Electric Force

Electric force is the attractive force between the electrons and the nucleus. Now, a positive charge or a negative charge create a field in the empty space around it and we call that empty space an electric field.

Say you have a positive charge right here, it’s going to have an electric field around it and so the area around it is going to be impacted by that positive charge. It works the same way for a negative charge, you also have an electric field around it.

Mini-test:  ELECTRIC FORCE 

Question 1: If two charged particles are moved closer together, their electrostatic force of interaction
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B.  
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Question 2: Two negatively charged particles will interact in which way?
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B.  
C.  
D.  

 

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The transcript is provided for your convenience
Now, like charges repel each other and opposite charges attract. Say you had a positive charge here and a positive charge here, they’re going to repel each other, because they are like charges. And also if you had two negative charges, they are like charges, so they’re going to repel each other. But then say you had a positive charge over here and a negative charge over here, they’re going to attract each other. They’re going be attracted to one another because they’re opposite charges and opposite charges attract.

Now, we have lines of force which shows the pass of charges, say you had a positive charge right here, you would have lines of force coming off of it. Now, all the lines are going to have arrows on them, so the direction of a positive charges away from it and the direction of a negative charges toward it. All these arrows right here would point away from the positive charge, but if we had a negative charge, then all the arrows would point towards it. And then notice here that I drew the arrows on the end of the line, but sometimes the lines will be longer and the arrows will look kind of like that and they’ll just be in the middle of the line.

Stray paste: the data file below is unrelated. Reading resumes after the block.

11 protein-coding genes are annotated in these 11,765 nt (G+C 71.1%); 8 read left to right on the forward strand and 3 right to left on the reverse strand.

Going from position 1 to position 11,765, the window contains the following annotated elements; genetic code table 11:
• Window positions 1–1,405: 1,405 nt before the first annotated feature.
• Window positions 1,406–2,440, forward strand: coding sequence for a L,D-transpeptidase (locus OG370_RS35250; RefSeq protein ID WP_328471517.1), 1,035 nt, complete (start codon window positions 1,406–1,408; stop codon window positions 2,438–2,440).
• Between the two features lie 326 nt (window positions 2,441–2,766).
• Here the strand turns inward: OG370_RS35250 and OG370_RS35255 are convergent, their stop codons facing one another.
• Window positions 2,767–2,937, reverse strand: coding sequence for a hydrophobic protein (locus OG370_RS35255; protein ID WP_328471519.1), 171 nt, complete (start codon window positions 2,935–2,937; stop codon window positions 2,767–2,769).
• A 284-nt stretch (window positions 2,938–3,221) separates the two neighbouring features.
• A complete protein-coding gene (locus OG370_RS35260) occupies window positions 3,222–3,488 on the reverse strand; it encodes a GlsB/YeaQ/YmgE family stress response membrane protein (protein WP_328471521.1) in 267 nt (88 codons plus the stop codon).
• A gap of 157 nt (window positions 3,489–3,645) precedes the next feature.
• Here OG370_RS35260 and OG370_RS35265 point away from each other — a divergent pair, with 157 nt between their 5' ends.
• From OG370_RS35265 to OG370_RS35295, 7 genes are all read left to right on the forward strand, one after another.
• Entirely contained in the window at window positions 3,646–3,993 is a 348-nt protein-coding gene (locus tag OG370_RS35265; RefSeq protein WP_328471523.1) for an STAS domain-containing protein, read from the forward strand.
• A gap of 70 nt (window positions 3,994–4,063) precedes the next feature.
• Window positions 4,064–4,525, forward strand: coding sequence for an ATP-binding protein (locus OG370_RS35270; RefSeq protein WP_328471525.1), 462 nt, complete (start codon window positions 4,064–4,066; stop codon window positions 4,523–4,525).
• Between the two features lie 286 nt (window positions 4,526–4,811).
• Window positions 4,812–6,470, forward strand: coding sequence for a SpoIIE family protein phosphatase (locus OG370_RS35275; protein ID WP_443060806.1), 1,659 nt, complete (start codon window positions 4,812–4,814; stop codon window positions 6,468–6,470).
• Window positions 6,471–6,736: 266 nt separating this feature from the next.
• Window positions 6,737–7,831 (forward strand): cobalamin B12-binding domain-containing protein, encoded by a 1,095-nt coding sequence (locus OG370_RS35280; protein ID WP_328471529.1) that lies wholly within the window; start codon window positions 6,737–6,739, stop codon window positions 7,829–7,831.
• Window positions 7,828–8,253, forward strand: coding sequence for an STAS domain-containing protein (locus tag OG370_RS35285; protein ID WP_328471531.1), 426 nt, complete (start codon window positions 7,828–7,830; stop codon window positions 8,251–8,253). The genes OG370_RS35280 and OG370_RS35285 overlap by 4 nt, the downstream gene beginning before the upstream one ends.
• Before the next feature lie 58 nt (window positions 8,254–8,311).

It works the same way with negative charges, so these arrows are going to point towards the negative charge. Now, electric charge is measured with the unit coulomb and so it is spelled like this, c-o-u-l-o-m-b and we can abbreviate it just with a capital C like that. One coulomb is equal to what we could say is one A times one S and so A here stands for amp and S stands for second. It’s the amount of charge moved in one second by a steady current of one amp.

Now, electric force is directly proportional to the product of the charge magnitudes, so electric force is directly proportional to the product of the charge magnitudes. And then it’s going to be inversely proportional to the distance between the two objects. We’re going to go back to up here where it says electric force is directly proportional  to the product of the charge magnitudes, this makes sense. The larger the magnitudes of these charges, the more force you’re going to have.

As the magnitudes get higher, the product of both of them combined is going to get higher, because we’re looking at two charges here, so we’re going to multiply the two magnitudes together to get a product and so as that goes up, the electric force is going to go up. Now, the electric force is inversely proportional to the distance between the two objects, so the farther apart the two objects are, the smaller the electric force is going to be. Because, as they’re farther apart, they have less of an impact on each other, so we say they’re inversely proportional, because as the distance goes up electric force goes down. But as electric force goes up then the distance goes down and when we say up here the electric force is directly proportional, that means when one goes up the other one goes up and when one goes down the other one goes down. That’s a look at electric force.

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